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Smoke and Mirrors: An Interview with Kaely Horton

Interview by Hananah Zaheer (Read the Story) September 18, 2017

Kaely Horton

Photograph by Alex Hockett

First of all, love the title. So much of the telling here gets its momentum from it, which makes me wonder: How did you happen upon this story?

I had a mishap with a roommate’s toaster oven last spring, and while I was scrubbing it clean (and mentally composing my own sheepish apology note), I found myself asking the question, “How could this have been worse?” It wasn’t long before an answer came: “A mythical creature could have destroyed her entire closet.” Naturally, this raised other questions—what kind of person would own a toy chimaera? Where did she get it? How do you go about explaining to someone you barely know that their entire closet burned down? And so Annaliska was born.

The tone of this story seems guarded, despite this being a confessional. Can you speak to why you made the choice for this to be a letter and how that affected the narration? 

The letter form was a useful limitation because it forced me to constantly ask the question, “What would Annaliska tell Irene?” I always knew the story would be told as a letter, but I didn’t initially realize how much the narrator’s conflict was implicit in the letter form itself. Annaliska is torn between wanting to explain herself and not wanting to reveal too much of her life. Writing this letter, for her, means interacting with the outside world in a way she’s been actively trained by her father not to do.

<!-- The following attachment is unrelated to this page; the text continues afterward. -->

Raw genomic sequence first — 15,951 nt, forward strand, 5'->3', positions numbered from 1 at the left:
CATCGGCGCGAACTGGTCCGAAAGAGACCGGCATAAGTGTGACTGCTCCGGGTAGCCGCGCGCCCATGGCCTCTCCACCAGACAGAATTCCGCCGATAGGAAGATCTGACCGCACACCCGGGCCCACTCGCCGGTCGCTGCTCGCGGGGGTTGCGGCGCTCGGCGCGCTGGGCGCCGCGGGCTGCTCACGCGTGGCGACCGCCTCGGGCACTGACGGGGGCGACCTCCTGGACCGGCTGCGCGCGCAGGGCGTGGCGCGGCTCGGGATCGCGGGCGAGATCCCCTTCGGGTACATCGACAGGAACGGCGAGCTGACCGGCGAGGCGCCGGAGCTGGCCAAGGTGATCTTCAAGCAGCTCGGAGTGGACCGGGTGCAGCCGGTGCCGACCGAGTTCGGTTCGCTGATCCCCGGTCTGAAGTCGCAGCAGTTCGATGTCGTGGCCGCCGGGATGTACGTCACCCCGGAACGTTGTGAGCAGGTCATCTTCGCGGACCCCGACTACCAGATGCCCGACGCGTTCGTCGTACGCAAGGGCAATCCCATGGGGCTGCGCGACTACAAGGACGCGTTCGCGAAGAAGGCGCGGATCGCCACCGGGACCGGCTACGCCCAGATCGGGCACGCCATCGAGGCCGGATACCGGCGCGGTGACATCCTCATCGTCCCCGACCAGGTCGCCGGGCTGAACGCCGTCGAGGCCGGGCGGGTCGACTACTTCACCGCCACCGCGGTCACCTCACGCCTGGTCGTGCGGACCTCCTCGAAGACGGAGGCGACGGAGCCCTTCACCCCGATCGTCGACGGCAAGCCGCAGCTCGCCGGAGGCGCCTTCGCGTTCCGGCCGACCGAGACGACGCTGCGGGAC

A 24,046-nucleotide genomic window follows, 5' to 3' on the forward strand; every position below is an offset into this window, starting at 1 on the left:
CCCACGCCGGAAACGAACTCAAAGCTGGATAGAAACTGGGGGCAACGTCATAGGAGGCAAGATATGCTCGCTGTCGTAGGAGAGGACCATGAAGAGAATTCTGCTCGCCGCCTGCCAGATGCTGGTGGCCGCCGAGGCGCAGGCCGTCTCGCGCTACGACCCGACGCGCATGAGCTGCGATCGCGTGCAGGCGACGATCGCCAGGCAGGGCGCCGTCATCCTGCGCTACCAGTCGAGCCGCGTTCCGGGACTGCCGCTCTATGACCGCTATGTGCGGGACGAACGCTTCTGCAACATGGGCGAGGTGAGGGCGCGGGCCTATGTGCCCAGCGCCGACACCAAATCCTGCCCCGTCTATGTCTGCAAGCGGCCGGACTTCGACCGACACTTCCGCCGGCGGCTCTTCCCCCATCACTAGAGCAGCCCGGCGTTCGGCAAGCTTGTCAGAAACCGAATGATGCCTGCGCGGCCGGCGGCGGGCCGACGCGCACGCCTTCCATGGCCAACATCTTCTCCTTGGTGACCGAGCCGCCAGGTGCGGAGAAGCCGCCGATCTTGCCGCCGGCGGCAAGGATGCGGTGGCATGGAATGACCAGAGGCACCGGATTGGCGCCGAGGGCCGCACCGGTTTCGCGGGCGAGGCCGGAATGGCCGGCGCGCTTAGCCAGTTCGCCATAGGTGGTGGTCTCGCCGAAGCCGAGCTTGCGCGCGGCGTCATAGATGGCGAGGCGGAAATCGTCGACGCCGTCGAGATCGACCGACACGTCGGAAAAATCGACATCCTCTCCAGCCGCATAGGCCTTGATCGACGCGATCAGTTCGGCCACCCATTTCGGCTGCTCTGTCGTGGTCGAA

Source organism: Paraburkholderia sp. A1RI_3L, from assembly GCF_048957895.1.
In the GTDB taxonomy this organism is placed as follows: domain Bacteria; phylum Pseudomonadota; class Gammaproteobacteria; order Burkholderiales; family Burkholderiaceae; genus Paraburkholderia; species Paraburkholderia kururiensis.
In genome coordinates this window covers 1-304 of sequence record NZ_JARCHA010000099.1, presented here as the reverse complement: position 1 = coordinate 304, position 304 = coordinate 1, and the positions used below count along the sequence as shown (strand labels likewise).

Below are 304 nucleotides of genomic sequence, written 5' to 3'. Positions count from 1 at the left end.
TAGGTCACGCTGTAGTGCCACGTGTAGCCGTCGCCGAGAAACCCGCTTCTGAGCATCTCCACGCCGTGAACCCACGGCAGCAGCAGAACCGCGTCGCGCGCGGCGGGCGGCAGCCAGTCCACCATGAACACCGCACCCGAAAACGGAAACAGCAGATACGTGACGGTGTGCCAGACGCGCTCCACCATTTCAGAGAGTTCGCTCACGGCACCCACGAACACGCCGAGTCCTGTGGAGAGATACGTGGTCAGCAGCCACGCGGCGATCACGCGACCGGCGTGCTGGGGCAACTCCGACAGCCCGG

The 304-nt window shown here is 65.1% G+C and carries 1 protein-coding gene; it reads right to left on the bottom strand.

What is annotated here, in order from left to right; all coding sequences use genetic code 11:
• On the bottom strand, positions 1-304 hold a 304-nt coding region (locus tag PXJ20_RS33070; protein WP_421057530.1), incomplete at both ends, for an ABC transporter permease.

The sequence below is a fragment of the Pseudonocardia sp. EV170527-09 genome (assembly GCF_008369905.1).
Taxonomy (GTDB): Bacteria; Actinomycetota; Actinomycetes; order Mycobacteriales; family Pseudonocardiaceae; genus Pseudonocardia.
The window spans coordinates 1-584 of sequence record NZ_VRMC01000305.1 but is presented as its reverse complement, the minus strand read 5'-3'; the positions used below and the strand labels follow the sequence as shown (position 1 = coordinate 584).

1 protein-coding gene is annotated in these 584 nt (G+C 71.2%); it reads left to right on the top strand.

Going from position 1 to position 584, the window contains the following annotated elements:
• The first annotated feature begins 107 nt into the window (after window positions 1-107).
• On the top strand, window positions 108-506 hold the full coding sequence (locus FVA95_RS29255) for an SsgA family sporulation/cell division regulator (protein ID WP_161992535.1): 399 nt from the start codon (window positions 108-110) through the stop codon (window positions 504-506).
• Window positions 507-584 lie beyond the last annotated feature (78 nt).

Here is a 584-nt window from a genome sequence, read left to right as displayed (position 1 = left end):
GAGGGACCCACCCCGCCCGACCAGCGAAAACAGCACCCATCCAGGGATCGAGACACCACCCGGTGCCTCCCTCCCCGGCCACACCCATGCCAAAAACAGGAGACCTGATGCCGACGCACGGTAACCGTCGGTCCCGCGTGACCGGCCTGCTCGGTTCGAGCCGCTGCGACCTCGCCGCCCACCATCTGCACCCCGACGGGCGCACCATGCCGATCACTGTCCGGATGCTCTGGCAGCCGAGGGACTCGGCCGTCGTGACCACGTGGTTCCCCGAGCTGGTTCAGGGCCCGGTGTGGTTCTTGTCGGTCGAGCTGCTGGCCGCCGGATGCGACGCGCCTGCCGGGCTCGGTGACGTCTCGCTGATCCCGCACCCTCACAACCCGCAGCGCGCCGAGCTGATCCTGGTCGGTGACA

There is a sense of darkness and desperation here, starting from the title and leaving a reader with a tight chest by the end. Did you see her as desperate? I am also curious if you made any deliberate choices to reflect the panic and resignation that the reader ultimately ends up feeling. 

I’m so fascinated by the way my own understanding of this story shifted while I was writing. I initially started from a place of humor; I thought I was writing a lighthearted piece about a zany teenager who’s trying to ramble her way out of a bad situation. Well—turns out Annaliska had other ideas. I wasn’t very far into it before I was struck by the depth of her emotion, by the tension between her old life with her father and her current life with Irene, and by the gaping absence she feels as she describes her mother. It also occurred to me that regardless of whether you bring a toy chimaera with you, the transition away from home/childhood to college can feel cataclysmic, and anything that goes wrong with a new roommate during that period can feel like the end of the world. I wanted to capture that feeling of dread and layer it with Annaliska’s … very unusual circumstances.